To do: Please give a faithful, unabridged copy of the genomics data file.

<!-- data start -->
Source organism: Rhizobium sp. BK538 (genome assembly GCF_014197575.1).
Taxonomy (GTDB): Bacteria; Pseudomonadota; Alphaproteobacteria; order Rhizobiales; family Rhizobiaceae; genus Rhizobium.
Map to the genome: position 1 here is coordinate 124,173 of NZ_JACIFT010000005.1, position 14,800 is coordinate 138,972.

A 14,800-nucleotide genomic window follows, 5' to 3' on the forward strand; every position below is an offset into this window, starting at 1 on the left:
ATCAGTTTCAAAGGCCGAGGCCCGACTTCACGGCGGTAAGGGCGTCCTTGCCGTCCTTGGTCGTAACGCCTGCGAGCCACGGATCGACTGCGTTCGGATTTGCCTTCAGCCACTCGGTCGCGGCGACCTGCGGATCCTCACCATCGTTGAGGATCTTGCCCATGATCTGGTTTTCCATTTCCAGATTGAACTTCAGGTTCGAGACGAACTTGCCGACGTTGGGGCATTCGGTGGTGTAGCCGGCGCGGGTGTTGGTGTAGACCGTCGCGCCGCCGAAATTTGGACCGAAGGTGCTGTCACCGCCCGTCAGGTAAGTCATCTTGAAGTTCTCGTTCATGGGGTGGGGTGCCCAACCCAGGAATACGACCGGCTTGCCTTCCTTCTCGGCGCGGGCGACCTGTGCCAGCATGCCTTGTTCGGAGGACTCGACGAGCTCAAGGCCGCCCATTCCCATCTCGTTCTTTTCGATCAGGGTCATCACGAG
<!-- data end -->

Source organism: Rhizobium sp. BK538 (genome assembly GCF_014197575.1).
Taxonomy (GTDB): Bacteria; Pseudomonadota; Alphaproteobacteria; order Rhizobiales; family Rhizobiaceae; genus Rhizobium.
Map to the genome: position 1 here is coordinate 124,173 of NZ_JACIFT010000005.1, position 14,800 is coordinate 138,972.

A 14,800-nucleotide genomic window follows, 5' to 3' on the forward strand; every position below is an offset into this window, starting at 1 on the left:
ATCAGTTTCAAAGGCCGAGGCCCGACTTCACGGCGGTAAGGGCGTCCTTGCCGTCCTTGGTCGTAACGCCTGCGAGCCACGGATCGACTGCGTTCGGATTTGCCTTCAGCCACTCGGTCGCGGCGACCTGCGGATCCTCACCATCGTTGAGGATCTTGCCCATGATCTGGTTTTCCATTTCCAGATTGAACTTCAGGTTCGAGACGAACTTGCCGACGTTGGGGCATTCGGTGGTGTAGCCGGCGCGGGTGTTGGTGTAGACCGTCGCGCCGCCGAAATTTGGACCGAAGGTGCTGTCACCGCCCGTCAGGTAAGTCATCTTGAAGTTCTCGTTCATGGGGTGGGGTGCCCAACCCAGGAATACGACCGGCTTGCCTTCCTTCTCGGCGCGGGCGACCTGTGCCAGCATGCCTTGTTCGGAGGACTCGACGAGCTCAAGGCCGCCCATTCCCATCTCGTTCTTTTCGATCAGGGTCATCACGAG